Subject: Contribution restriction information
Per your request, I have researched the likelihood of successfully increasing contested political races through prohibiting people who own shares in for-profit corporations from making any contributions to candidates and political parties in Massachusetts. The most pertinent information I located was found supporting your policy proposal is in an article titled “How Close Is Fundraising in Contested Elections in States with Low Contribution Limits?” by Thomas Stratmann, Department of Economics George Mason University, May 2009. I will summarize the key findings of this article and suggest that it be reviewed in its entirety for a comprehensive perspective on this challenging topic.
* It remains unclear whether limits more severely impact incumbents or challengers, because limits could also -- even at the same time -- constrain a challenger’s ability to mount an effective campaign.
* To determine who is more greatly constrained, one must therefore consider for whom the limits are most binding, that is, whether limits reduce incumbents’, challengers’, or both candidates’ fundraising abilities that, in some cases, limits help challengers.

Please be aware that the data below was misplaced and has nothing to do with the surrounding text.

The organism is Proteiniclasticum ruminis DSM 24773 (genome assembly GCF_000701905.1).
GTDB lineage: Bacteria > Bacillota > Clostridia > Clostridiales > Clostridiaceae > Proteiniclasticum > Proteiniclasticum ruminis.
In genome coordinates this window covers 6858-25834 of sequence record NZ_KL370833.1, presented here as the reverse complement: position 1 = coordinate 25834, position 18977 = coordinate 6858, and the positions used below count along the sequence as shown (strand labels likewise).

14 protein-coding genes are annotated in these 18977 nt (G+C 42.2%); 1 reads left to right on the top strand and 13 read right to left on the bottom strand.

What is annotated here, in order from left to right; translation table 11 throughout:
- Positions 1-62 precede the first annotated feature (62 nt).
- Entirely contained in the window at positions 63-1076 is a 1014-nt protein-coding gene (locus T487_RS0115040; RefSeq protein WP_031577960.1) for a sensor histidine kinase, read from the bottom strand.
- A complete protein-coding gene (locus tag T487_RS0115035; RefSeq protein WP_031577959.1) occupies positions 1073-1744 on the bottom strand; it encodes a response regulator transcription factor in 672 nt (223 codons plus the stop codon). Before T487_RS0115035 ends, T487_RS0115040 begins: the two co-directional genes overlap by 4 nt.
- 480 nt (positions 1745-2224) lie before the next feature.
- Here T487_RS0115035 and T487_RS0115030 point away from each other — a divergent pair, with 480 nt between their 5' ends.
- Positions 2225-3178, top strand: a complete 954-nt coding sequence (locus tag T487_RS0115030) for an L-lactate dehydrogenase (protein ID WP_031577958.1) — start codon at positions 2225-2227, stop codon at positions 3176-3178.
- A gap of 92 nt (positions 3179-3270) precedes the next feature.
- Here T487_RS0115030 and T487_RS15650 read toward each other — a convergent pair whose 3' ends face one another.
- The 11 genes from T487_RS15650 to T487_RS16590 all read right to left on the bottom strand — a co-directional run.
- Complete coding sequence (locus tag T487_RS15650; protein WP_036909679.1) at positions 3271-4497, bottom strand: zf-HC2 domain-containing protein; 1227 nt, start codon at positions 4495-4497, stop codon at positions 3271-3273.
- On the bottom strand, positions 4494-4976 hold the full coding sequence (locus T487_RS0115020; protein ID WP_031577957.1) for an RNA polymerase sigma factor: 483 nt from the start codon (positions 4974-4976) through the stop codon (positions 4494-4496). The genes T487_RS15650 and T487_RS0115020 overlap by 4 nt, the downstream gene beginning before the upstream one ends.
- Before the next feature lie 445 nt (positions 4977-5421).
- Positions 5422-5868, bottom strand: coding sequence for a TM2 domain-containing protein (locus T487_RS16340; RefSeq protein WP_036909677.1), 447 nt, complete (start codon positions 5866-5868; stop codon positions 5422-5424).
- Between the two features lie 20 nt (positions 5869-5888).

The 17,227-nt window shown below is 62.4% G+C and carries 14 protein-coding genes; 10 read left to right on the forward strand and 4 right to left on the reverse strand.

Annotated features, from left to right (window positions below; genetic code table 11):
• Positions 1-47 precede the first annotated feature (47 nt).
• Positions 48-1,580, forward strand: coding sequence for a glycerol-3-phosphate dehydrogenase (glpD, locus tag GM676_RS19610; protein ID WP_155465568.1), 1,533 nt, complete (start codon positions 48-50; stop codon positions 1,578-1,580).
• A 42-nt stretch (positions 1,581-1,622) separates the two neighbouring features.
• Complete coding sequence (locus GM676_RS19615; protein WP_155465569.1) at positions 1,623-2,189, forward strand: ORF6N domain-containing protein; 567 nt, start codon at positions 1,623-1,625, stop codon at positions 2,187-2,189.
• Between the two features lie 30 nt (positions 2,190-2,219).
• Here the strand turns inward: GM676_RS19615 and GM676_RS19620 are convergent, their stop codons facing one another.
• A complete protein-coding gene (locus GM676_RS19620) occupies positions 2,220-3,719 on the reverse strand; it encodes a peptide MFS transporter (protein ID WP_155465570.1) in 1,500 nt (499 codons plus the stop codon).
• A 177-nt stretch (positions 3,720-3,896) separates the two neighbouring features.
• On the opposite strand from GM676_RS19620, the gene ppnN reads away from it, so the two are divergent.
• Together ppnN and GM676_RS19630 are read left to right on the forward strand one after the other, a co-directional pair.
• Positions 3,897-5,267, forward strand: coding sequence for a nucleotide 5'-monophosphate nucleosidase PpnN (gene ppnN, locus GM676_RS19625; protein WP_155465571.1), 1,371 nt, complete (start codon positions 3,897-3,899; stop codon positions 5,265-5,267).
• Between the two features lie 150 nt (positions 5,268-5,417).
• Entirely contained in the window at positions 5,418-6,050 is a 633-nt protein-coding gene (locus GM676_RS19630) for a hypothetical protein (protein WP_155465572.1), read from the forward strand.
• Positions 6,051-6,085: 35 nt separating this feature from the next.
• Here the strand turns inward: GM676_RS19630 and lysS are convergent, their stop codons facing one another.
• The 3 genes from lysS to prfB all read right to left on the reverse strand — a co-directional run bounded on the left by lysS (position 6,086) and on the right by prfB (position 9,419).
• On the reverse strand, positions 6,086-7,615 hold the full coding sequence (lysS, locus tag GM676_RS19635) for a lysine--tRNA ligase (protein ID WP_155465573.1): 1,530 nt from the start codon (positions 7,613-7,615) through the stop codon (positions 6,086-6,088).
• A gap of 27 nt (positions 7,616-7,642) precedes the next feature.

* In 2006, in states with individual limits over $2,000, incumbents in this data set collected contributions of $172,000, on average, and challengers received $37,000. But in states with limits of $500 or less, incumbents collected on average $48,000 in contributions and challengers received $11,000. These averages show that contributions to both incumbents and challengers are lower in states with stricter limits, and that the ratio of incumbent-to-challenger contributions is similar in both high- and low-limit states (4.7 vs. 4.4).
* Stricter contribution limits close the fundraising gaps between incumbents and challengers by a statistically significant margin. Limits of $500 or less have the largest impact in closing the fundraising gap, followed $501-$1,000 and...